Everyone loves when a business or a family down the street has a moving sale. You have options to buy stuff at a discount even if you might not need it. Heck, sometimes you purchase something even if it might be out of fashion by the time you finally get around to using it. You convince yourself that the discount justifies buying things that you might even have owned and found not to work in the past. Maybe this time that type of skirt will look good on you. Maybe this time you will lose the weight and be able to wear that electric blue tuxedo to next year’s holiday party. When looking at the cheap prices, your “super-shopper” mind only sees the upside. Over decade and a half dealing with them, I have come to view stock options like items at a moving sale. When the stock market is moving up everyone sees a bargain. Stock options appear to be an easy way to fill a hole in compensation levels. Grant options when the stock price is going up and soon they will be worth even more. What are you really buying?
I have seen more and more companies rolling out stock options since the crash of the market in 2008. As the market has started turning around, many companies have been working feverishly to get stock options granted “before it’s too late”. There are, of course, a few problems with this thought process.
We are generally pretty terrible at knowing when the market has started to go up…or down.
More than ever, stock prices (including yours) are moving on meta-data, not your individual performance.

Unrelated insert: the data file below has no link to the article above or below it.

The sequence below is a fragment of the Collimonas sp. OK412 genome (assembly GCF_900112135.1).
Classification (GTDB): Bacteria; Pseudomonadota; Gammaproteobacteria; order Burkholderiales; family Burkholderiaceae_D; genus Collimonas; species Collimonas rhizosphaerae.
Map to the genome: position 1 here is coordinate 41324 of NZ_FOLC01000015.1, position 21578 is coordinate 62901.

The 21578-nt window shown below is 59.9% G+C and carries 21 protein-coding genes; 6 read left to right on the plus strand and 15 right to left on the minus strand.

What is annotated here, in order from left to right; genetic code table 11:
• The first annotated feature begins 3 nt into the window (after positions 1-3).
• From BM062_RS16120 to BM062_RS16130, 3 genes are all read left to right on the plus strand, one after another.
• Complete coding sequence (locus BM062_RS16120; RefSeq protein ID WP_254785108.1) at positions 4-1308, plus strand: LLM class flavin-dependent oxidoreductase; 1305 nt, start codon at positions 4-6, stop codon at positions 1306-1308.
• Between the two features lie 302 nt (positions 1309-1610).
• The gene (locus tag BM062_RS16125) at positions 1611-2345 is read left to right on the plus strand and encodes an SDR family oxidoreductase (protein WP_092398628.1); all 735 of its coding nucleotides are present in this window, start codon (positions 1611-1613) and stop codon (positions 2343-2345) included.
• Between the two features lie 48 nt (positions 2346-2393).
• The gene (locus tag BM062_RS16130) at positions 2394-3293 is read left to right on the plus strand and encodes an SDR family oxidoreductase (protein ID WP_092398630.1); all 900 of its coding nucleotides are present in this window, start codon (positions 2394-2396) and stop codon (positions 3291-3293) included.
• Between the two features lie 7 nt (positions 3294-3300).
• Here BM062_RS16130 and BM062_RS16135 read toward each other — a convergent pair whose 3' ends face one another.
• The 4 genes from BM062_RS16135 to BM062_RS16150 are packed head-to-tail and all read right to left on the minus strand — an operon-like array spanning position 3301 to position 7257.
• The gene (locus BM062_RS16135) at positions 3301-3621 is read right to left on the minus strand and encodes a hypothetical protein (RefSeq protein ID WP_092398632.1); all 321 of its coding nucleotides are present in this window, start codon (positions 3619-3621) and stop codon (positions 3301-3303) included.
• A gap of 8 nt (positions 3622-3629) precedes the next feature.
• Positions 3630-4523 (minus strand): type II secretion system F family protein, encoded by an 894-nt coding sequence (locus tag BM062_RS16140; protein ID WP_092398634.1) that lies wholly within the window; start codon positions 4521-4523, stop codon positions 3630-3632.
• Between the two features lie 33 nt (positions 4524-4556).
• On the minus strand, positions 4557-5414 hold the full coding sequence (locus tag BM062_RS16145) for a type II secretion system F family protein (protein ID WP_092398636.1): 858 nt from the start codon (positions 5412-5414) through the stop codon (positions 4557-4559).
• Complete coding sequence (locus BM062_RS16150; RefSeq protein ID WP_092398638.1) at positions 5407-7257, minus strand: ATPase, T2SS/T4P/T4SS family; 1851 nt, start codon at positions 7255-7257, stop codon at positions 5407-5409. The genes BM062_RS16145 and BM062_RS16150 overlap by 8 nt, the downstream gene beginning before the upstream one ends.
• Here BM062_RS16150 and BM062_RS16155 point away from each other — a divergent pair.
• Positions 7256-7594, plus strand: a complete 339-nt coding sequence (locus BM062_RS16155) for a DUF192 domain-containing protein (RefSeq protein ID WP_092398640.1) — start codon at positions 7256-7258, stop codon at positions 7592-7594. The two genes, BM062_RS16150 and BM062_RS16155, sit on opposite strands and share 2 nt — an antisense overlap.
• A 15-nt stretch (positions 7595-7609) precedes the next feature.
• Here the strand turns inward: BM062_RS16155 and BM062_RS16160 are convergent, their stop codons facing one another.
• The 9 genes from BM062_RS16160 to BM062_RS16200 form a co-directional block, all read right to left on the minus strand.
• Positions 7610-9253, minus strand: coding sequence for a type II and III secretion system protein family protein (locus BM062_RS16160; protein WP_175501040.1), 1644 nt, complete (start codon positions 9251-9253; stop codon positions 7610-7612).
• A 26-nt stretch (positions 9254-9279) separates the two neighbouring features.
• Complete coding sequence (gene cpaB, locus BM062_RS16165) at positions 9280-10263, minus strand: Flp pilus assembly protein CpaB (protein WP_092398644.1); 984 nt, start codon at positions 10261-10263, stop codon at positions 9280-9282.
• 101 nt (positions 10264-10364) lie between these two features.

The basic paradigm of employee stock option value was built during the Golden Decade of 1988-1999.
Think about other clearance sales you have attended. You get the deals at the end, but the chance of finding what you truly want, or more importantly need, can be very slim. The people who shop in the first couple of days are usually the only ones who get what their imaginations had envisioned when they heard about the upcoming sale. The late shoppers get home with a big bag of question marks. Damaged items. Wrong sizes. Or, colors that can only be worn under something black. I’m sure you know what I mean.
This time the big stock options moving sale started in June 2009. That’s when the stock market started going back up. Given the stock markets recent history of 3 year (or less) up and down cycles, stock options granted today may likely become fully vested well into a future down market. In other words, your options may be completely out of style by the time you planned for them to fit you.
All is not lost. Before you go on a stock option shopping spree read my upcoming posting on March 8, 2011 titled “What Do You Do if You Don’t Like Your (Stock) Options”. I discuss how other equity instruments can be used to balance or replace stock options in the new world of share-based compensation. Until then shop carefully!